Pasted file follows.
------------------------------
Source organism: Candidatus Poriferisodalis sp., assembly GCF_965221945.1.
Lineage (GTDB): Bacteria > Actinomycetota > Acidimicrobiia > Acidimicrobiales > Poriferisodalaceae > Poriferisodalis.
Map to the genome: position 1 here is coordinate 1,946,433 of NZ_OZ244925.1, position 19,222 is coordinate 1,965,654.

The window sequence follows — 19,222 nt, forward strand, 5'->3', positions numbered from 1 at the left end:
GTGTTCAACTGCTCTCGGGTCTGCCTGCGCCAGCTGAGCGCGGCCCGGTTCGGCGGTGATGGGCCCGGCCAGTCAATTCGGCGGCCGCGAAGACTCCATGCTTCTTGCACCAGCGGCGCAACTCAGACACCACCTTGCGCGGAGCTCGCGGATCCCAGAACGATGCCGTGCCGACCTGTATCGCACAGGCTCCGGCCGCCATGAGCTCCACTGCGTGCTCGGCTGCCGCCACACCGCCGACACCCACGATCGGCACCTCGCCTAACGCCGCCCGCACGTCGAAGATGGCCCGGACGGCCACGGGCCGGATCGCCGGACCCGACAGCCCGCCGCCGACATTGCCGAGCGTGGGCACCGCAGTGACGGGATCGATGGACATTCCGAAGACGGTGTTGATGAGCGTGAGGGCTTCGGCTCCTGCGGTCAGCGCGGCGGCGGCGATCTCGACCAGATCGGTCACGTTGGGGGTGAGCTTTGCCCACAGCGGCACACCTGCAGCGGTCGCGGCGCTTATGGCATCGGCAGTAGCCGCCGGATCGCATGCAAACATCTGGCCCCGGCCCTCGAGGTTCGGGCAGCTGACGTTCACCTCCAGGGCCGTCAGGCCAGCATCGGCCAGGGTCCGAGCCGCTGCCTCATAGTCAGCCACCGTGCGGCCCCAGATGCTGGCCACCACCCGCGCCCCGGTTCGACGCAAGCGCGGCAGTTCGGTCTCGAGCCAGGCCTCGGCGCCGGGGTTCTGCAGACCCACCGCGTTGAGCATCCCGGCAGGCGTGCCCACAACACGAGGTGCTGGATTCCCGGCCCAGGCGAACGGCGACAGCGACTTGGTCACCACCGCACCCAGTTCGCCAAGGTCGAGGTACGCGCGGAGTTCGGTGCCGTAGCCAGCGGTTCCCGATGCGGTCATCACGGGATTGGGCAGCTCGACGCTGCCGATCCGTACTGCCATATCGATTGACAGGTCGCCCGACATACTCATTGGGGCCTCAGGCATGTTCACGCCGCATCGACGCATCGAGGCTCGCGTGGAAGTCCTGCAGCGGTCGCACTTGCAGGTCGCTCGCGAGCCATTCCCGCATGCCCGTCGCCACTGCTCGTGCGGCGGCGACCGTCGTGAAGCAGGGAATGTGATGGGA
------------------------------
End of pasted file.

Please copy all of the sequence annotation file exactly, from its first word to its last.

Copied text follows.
Source organism: Candidatus Poriferisodalis sp., assembly GCF_965221945.1.
Lineage (GTDB): Bacteria > Actinomycetota > Acidimicrobiia > Acidimicrobiales > Poriferisodalaceae > Poriferisodalis.
Map to the genome: position 1 here is coordinate 1,946,433 of NZ_OZ244925.1, position 19,222 is coordinate 1,965,654.

The window sequence follows — 19,222 nt, forward strand, 5'->3', positions numbered from 1 at the left end:
GTGTTCAACTGCTCTCGGGTCTGCCTGCGCCAGCTGAGCGCGGCCCGGTTCGGCGGTGATGGGCCCGGCCAGTCAATTCGGCGGCCGCGAAGACTCCATGCTTCTTGCACCAGCGGCGCAACTCAGACACCACCTTGCGCGGAGCTCGCGGATCCCAGAACGATGCCGTGCCGACCTGTATCGCACAGGCTCCGGCCGCCATGAGCTCCACTGCGTGCTCGGCTGCCGCCACACCGCCGACACCCACGATCGGCACCTCGCCTAACGCCGCCCGCACGTCGAAGATGGCCCGGACGGCCACGGGCCGGATCGCCGGACCCGACAGCCCGCCGCCGACATTGCCGAGCGTGGGCACCGCAGTGACGGGATCGATGGACATTCCGAAGACGGTGTTGATGAGCGTGAGGGCTTCGGCTCCTGCGGTCAGCGCGGCGGCGGCGATCTCGACCAGATCGGTCACGTTGGGGGTGAGCTTTGCCCACAGCGGCACACCTGCAGCGGTCGCGGCGCTTATGGCATCGGCAGTAGCCGCCGGATCGCATGCAAACATCTGGCCCCGGCCCTCGAGGTTCGGGCAGCTGACGTTCACCTCCAGGGCCGTCAGGCCAGCATCGGCCAGGGTCCGAGCCGCTGCCTCATAGTCAGCCACCGTGCGGCCCCAGATGCTGGCCACCACCCGCGCCCCGGTTCGACGCAAGCGCGGCAGTTCGGTCTCGAGCCAGGCCTCGGCGCCGGGGTTCTGCAGACCCACCGCGTTGAGCATCCCGGCAGGCGTGCCCACAACACGAGGTGCTGGATTCCCGGCCCAGGCGAACGGCGACAGCGACTTGGTCACCACCGCACCCAGTTCGCCAAGGTCGAGGTACGCGCGGAGTTCGGTGCCGTAGCCAGCGGTTCCCGATGCGGTCATCACGGGATTGGGCAGCTCGACGCTGCCGATCCGTACTGCCATATCGATTGACAGGTCGCCCGACATACTCATTGGGGCCTCAGGCATGTTCACGCCGCATCGACGCATCGAGGCTCGCGTGGAAGTCCTGCAGCGGTCGCACTTGCAGGTCGCTCGCGAGCCATTCCCGCATGCCCGTCGCCACTGCTCGTGCGGCGGCGACCGTCGTGAAGCAGGGAATGTGATGGGA